Vanesa Giraldo Gartner
Grant TypeDissertation Fieldwork Grant
Institutional AffiliationMassachusetts, Amherst, U. of
Grant numberGr. 9997
Approve DateAugust 26, 2020
Project TitleGiraldo Gartner, Vanesa (Massachusetts, Amherst, U. of) "Governing Reproduction in War and Peace: Contraception, Abortion, and Maternity among Ex-Combatants in Colombia"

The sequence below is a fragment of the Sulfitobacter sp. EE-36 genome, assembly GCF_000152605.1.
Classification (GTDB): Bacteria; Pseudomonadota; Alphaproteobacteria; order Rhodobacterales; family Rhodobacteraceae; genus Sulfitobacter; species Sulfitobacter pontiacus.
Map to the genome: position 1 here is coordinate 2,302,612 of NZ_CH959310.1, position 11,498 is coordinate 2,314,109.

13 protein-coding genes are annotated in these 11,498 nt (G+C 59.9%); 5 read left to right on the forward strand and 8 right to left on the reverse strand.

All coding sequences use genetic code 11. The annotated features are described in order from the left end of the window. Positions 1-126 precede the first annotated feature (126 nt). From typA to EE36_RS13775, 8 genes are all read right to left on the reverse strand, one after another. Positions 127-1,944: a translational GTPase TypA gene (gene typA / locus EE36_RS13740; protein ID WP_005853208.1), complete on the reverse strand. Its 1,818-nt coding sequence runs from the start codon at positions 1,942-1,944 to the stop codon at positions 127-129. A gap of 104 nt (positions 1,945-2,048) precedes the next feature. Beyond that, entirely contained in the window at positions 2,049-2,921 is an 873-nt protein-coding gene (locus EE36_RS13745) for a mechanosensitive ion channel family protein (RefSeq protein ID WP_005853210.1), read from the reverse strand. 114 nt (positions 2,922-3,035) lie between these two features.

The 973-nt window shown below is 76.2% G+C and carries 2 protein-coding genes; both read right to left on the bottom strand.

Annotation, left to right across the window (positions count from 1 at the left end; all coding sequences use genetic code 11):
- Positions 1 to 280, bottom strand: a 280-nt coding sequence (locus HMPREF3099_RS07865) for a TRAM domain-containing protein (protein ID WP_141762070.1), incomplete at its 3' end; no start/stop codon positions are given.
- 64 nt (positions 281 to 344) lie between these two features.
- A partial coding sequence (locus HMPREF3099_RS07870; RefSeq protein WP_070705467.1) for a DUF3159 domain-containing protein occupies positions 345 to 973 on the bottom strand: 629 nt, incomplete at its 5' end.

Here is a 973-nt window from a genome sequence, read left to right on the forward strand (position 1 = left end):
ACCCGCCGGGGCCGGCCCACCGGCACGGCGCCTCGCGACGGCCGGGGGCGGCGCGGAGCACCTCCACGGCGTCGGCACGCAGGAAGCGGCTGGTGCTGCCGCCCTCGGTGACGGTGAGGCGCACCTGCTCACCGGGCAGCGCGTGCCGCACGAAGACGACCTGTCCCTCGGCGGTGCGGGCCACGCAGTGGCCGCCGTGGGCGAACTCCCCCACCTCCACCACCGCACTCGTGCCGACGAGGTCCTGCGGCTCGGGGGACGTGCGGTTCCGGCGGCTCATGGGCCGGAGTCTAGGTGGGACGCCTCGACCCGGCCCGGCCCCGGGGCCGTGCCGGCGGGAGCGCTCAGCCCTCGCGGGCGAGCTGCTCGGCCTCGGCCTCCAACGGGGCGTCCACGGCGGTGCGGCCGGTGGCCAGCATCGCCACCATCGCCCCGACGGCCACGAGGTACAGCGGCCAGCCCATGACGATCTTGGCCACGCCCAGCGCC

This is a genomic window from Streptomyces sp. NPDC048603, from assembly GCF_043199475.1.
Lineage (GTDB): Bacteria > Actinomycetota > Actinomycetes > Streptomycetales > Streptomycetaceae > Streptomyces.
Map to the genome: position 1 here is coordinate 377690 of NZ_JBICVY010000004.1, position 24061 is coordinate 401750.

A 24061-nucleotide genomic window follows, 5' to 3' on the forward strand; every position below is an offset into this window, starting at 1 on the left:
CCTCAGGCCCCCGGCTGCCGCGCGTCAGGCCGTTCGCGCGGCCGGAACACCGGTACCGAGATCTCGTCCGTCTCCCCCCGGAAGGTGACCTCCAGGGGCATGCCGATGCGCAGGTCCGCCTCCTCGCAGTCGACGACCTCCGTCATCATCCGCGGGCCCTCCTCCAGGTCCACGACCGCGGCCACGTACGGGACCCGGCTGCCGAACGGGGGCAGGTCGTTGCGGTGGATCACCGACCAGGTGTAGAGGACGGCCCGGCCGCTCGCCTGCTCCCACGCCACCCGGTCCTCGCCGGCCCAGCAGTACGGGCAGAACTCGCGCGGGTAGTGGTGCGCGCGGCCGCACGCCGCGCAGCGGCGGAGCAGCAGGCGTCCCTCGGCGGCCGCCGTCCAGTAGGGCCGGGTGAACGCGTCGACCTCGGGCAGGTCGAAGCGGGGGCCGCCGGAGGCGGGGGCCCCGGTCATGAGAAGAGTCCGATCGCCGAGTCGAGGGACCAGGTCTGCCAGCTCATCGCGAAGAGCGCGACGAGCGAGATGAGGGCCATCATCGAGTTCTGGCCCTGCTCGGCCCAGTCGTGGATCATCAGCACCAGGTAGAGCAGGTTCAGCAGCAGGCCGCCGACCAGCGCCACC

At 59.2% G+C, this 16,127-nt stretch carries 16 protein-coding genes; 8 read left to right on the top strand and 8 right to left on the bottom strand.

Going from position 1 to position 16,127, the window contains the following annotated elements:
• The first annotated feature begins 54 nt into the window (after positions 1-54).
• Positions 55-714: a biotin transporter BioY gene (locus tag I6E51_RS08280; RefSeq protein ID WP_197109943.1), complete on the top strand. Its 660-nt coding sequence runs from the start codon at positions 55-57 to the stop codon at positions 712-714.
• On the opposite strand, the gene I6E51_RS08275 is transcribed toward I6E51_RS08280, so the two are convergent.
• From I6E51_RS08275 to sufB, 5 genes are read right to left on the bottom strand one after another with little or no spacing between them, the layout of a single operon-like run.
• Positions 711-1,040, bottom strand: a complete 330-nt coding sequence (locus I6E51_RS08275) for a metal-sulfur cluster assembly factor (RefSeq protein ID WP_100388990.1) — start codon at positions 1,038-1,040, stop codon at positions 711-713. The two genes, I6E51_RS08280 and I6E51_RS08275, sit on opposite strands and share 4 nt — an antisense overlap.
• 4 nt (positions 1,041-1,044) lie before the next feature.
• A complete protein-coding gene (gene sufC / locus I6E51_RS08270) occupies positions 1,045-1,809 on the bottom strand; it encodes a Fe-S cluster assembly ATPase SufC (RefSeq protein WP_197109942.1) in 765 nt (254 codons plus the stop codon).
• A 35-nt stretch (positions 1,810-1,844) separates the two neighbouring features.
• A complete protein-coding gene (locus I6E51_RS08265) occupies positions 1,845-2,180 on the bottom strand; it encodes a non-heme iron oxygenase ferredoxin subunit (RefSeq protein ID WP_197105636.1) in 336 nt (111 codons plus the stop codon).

VANESA GIRALDO GARTNER, then a graduate student at University of Massachusetts, Amherst, Massachusetts, was awarded a grant in August 2020 to aid research on ‘Governing Reproduction in War and Peace: Contraception, Abortion, and Maternity among Ex-Combatants in Colombia,’ supervised by Dr. Thomas Leatherman. This research examines how reproductive politics shape women’s participation in the armed conflict and peacebuilding in Colombia by analyzing and comparing the reproductive experiences of ex-combatant women who demobilized before and after the 2016 peace agreement between the Colombian government and the guerrilla group FARC. The government has alleged that mandatory contraception and forced abortions were ordinary forms of sexual violence against female fighters, who made up from 30% to 40% of the fighting force. During peace negotiations, however, female leaders of the FARC responded to these accusations arguing that being a mother was a choice and not an obligation for them. This research complicates the narrative of victims versus rebels by analyzing the centrality of governing women’s reproductive lives in war and peace. It combines traditional and non-traditional ethnographic methods, including 38 interviews, multi-sited participant observation, one digital storytelling workshop, attendance to Facebook events, and co-hosting a radio program. Findings suggest that governing reproduction in war is an essential biopolitical strategy to incorporate women in armed groups, regulate their bodies, and determine the relationships of the groups with communities. In the aftermath of war, reproductive policies influence the political participation of women in peacebuilding and the reconstitution of their communities.